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France, Paris: Fixed Price Meals in Montmartre

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Behind Sacre Coeur Cathedral there is a touristy restaurant zone where you can enjoy a typical French meal before getting your spot in front of Sacre Coeur for the sunset. 3-course prix fixe meals are well priced at 16 – 23 euros (around $22-$28US) and are actually pretty tasty. Expect to find classic onion soup, beef Bourguignon, coq au vin, salmon, and apple tart for dessert. Don’t order any soda – that’s where they get you.

Canada: Cape Breton, Nova Scotia – Typical Meal in the 18th Century

In the eighteenth century at Fortress Louisbourg, Cape Breton, Nova Scotia, the lower class diet included locally prepared bread, spruce beer, meat or fish. Staples like butter, cheese, and rum were imported. Here I dined on pea soup and an apple tart for dessert. They ate with spoons. Gathering for a meal was not only for sustenance but also for news, companionship and games of chance.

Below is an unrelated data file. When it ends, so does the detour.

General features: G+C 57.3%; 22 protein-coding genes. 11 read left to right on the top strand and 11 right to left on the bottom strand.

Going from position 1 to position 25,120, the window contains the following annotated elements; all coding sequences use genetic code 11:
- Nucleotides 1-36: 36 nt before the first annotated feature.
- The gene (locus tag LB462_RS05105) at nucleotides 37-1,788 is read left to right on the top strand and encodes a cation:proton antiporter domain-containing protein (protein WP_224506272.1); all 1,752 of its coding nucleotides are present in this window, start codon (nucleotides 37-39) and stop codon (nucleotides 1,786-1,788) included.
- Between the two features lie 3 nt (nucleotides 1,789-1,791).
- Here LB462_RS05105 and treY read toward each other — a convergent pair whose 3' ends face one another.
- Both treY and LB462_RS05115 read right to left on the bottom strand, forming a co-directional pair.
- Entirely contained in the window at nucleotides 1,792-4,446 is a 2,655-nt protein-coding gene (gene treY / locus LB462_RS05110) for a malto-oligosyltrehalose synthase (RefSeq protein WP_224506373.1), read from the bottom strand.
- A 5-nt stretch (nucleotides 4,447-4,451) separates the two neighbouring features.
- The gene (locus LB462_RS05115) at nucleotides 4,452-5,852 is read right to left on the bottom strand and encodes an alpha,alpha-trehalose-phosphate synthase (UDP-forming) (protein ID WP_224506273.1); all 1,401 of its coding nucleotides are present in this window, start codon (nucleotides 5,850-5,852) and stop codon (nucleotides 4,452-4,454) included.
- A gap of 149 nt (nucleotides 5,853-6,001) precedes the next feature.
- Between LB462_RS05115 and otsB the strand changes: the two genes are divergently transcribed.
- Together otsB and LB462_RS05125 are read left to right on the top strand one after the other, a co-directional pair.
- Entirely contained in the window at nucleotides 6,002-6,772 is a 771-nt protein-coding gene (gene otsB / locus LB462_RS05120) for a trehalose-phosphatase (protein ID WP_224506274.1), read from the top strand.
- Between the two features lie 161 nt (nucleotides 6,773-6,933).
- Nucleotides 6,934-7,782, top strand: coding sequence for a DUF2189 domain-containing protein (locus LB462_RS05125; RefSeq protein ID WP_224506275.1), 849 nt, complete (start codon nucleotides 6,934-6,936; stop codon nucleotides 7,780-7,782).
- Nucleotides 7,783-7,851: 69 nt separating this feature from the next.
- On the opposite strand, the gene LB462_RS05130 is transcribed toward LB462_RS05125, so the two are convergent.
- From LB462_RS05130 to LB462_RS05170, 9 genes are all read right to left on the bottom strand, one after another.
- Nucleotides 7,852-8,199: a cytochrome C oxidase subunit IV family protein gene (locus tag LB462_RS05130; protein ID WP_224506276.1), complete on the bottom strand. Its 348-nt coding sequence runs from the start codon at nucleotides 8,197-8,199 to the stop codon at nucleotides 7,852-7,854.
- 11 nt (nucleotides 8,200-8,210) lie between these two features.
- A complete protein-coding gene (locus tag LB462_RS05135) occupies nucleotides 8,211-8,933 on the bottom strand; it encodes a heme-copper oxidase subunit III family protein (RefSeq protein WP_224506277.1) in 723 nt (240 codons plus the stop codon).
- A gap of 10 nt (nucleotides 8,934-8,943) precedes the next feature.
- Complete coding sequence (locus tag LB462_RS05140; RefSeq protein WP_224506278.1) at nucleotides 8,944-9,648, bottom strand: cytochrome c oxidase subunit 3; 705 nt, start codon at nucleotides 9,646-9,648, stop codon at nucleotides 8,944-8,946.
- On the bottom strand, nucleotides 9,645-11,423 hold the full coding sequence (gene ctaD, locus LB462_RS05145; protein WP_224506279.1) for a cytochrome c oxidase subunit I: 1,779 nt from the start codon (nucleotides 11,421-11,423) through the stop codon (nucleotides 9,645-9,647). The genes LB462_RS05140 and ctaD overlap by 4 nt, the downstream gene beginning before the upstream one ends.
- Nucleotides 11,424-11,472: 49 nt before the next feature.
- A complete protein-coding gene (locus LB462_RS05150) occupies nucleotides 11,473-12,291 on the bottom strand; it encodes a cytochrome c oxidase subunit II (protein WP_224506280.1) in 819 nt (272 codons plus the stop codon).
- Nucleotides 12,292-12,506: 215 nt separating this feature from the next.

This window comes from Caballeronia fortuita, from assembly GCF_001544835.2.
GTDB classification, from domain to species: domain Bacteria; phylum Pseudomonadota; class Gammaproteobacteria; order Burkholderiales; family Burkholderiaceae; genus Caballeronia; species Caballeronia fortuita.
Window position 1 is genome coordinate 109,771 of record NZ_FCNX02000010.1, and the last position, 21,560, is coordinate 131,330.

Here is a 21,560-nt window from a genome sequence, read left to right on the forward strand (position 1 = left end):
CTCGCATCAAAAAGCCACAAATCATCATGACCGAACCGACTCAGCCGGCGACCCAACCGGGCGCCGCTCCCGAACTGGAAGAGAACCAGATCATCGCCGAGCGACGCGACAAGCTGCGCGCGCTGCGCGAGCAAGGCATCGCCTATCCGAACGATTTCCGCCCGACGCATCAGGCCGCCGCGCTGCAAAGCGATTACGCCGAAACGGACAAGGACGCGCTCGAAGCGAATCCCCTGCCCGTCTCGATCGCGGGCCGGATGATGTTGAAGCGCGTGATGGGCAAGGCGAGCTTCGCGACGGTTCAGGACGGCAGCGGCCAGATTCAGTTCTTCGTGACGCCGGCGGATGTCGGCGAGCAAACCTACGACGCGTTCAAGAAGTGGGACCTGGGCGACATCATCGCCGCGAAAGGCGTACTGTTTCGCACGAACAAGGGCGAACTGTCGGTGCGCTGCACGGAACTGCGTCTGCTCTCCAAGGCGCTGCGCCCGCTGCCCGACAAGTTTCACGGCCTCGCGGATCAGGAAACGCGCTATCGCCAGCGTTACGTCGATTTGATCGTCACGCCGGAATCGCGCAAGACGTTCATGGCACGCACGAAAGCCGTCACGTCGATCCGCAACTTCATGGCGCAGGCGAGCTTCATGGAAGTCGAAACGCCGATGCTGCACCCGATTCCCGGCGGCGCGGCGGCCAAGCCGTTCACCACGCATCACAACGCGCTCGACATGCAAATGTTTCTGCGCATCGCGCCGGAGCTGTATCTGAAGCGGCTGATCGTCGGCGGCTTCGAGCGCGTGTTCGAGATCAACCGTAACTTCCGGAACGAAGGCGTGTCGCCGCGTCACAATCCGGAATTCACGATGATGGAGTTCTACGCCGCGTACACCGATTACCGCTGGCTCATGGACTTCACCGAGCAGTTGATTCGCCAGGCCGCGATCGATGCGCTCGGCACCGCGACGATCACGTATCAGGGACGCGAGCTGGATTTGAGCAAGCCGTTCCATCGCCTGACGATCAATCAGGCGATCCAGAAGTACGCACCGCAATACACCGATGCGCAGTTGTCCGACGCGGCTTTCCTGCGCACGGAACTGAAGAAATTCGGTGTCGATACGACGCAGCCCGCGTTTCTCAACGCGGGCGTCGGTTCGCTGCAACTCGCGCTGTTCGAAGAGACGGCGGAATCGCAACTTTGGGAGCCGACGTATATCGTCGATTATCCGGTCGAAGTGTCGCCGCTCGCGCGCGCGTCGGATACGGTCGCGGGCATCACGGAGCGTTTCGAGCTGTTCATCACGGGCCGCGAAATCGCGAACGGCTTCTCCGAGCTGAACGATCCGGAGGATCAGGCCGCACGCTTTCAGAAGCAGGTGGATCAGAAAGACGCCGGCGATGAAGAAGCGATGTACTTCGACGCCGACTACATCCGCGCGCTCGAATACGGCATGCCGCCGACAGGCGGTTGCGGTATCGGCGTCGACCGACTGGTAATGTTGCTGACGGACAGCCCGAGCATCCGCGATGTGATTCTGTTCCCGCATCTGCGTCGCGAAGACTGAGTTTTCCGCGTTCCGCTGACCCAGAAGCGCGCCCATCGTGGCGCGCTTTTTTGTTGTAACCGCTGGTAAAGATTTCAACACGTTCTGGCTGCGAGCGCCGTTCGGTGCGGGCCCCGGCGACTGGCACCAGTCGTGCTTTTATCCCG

Fortress Food

 

 

Bitter Chocolates?

Laurent Gerbaud, Belgian chocolatier, was so good that he was sent to Shanghai for the World Expo to show off the sweet talents of his country. However, when he got there he soured on chocolates. Gerbaud discovered that the Chinese were not  used to so much sugar so making use of his creative skills he revised his recipes and started to work on tart and bitter tastes.

He searches purveyors for ingredients such as South African Barrrydale apricots, Persian cranberries, Turkish figs, pepper, spicy ginger  and orange peel, and mixes them with his dark dark 70 % chocolate recipe using  chocolate from Madagascar and Ecuador. The Turkish figs are crunchy, chewy and just slightly sweet. One with Greek pistachios blends salt, sweet (milk chocolate) and nut crunch. There’s a salute to Belgians love for specoloos (gingerbread) by rolling a truffle in the crumbs.

Gerbaud is really a chocolate pusher because once you get addicted to his intense flavor combos, it is very hard to go back to sweetened chocolate.

www.chocolatsgerbaud.be